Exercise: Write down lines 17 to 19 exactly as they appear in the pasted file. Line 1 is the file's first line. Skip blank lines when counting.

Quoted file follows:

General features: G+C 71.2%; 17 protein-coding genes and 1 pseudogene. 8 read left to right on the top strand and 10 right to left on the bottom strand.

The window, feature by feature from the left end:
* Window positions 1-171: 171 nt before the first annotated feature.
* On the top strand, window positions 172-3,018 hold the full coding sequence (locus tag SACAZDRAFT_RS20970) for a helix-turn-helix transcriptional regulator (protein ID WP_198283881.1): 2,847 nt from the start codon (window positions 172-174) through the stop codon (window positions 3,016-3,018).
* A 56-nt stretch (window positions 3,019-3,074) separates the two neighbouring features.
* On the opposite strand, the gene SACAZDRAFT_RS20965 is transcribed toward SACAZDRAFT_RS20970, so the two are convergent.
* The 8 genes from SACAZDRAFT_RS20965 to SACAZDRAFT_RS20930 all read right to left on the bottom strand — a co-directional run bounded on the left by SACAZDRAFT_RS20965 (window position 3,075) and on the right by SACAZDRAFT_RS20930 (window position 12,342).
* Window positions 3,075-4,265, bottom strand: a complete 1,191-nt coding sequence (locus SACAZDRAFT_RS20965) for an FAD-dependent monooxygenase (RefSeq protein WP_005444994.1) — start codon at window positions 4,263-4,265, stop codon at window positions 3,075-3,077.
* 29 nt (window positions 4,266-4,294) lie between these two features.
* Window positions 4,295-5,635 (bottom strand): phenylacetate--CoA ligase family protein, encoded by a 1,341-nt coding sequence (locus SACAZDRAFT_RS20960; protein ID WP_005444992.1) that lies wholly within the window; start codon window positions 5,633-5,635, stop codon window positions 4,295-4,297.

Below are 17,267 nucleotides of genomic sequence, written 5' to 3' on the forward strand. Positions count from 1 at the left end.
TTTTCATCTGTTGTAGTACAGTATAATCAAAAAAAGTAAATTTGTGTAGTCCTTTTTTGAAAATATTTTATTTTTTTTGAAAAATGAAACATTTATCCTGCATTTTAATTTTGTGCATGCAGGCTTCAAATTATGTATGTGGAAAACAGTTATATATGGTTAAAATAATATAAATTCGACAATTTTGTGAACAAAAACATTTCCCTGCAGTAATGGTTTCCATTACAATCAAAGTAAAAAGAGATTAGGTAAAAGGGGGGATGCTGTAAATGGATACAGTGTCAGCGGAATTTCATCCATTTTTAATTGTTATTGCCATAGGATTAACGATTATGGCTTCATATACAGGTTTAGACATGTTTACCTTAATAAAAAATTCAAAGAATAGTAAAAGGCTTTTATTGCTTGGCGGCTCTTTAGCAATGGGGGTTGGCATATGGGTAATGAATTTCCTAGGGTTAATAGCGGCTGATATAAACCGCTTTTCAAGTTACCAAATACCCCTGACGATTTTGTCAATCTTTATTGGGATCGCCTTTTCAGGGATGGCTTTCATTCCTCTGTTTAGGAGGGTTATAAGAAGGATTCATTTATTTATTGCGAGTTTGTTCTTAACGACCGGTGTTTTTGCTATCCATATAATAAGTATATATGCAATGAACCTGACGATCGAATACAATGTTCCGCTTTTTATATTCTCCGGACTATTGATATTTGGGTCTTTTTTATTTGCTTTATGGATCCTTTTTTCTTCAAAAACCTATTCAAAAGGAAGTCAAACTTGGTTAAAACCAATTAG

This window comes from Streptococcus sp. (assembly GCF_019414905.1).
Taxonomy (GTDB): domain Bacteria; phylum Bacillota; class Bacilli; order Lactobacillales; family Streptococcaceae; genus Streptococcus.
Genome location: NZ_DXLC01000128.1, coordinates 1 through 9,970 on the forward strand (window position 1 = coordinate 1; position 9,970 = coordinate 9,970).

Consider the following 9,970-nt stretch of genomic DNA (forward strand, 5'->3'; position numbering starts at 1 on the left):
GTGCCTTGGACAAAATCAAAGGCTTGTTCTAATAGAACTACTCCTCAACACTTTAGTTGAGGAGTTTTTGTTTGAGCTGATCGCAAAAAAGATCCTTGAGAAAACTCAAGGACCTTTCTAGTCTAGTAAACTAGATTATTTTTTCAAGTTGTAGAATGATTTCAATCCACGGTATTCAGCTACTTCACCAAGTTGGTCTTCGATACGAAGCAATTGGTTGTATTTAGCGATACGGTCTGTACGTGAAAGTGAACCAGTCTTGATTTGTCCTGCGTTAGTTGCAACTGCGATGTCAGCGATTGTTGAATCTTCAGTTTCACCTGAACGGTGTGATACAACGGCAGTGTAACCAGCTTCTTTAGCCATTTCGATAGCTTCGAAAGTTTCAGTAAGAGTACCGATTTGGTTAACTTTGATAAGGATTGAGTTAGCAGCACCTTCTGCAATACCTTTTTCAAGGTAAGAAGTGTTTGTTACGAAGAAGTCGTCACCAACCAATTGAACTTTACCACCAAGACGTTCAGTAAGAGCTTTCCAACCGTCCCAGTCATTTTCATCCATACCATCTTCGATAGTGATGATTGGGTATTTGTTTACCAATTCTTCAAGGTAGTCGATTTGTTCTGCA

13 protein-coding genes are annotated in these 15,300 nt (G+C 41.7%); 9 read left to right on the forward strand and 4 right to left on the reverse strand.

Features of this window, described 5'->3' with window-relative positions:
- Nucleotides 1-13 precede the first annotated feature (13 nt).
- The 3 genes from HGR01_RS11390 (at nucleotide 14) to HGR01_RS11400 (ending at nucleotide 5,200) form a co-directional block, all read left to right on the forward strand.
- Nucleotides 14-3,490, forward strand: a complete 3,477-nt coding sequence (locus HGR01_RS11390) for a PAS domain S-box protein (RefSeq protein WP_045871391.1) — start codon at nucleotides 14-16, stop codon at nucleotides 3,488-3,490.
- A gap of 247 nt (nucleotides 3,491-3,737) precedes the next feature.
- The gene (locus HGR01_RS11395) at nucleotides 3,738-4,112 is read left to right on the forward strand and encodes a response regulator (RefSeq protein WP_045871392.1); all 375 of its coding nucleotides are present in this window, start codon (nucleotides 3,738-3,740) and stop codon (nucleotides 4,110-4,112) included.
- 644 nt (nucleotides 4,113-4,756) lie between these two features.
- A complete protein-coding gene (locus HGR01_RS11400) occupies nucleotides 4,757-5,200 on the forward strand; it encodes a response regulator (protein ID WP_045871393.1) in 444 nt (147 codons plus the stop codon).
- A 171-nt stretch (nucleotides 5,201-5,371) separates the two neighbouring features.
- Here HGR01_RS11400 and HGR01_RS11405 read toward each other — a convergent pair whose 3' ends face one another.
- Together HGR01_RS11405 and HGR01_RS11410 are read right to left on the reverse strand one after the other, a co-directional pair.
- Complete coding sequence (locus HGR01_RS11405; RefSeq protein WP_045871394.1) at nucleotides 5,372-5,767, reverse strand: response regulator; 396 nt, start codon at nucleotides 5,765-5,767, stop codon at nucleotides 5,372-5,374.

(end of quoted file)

GTGCCTTGGACAAAATCAAAGGCTTGTTCTAATAGAACTACTCCTCAACACTTTAGTTGAGGAGTTTTTGTTTGAGCTGATCGCAAAAAAGATCCTTGAGAAAACTCAAGGACCTTTCTAGTCTAGTAAACTAGATTATTTTTTCAAGTTGTAGAATGATTTCAATCCACGGTATTCAGCTACTTCACCAAGTTGGTCTTCGATACGAAGCAATTGGTTGTATTTAGCGATACGGTCTGTACGTGAAAGTGAACCAGTCTTGATTTGTCCTGCGTTAGTTGCAACTGCGATGTCAGCGATTGTTGAATCTTCAGTTTCACCTGAACGGTGTGATACAACGGCAGTGTAACCAGCTTCTTTAGCCATTTCGATAGCTTCGAAAGTTTCAGTAAGAGTACCGATTTGGTTAACTTTGATAAGGATTGAGTTAGCAGCACCTTCTGCAATACCTTTTTCAAGGTAAGAAGTGTTTGTTACGAAGAAGTCGTCACCAACCAATTGAACTTTACCACCAAGACGTTCAGTAAGAGCTTTCCAACCGTCCCAGTCATTTTCATCCATACCATCTTCGATAGTGATGATTGGGTATTTGTTTACCAATTCTTCAAGGTAGTCGATTTGTTCTGCA

13 protein-coding genes are annotated in these 15,300 nt (G+C 41.7%); 9 read left to right on the forward strand and 4 right to left on the reverse strand.

Features of this window, described 5'->3' with window-relative positions: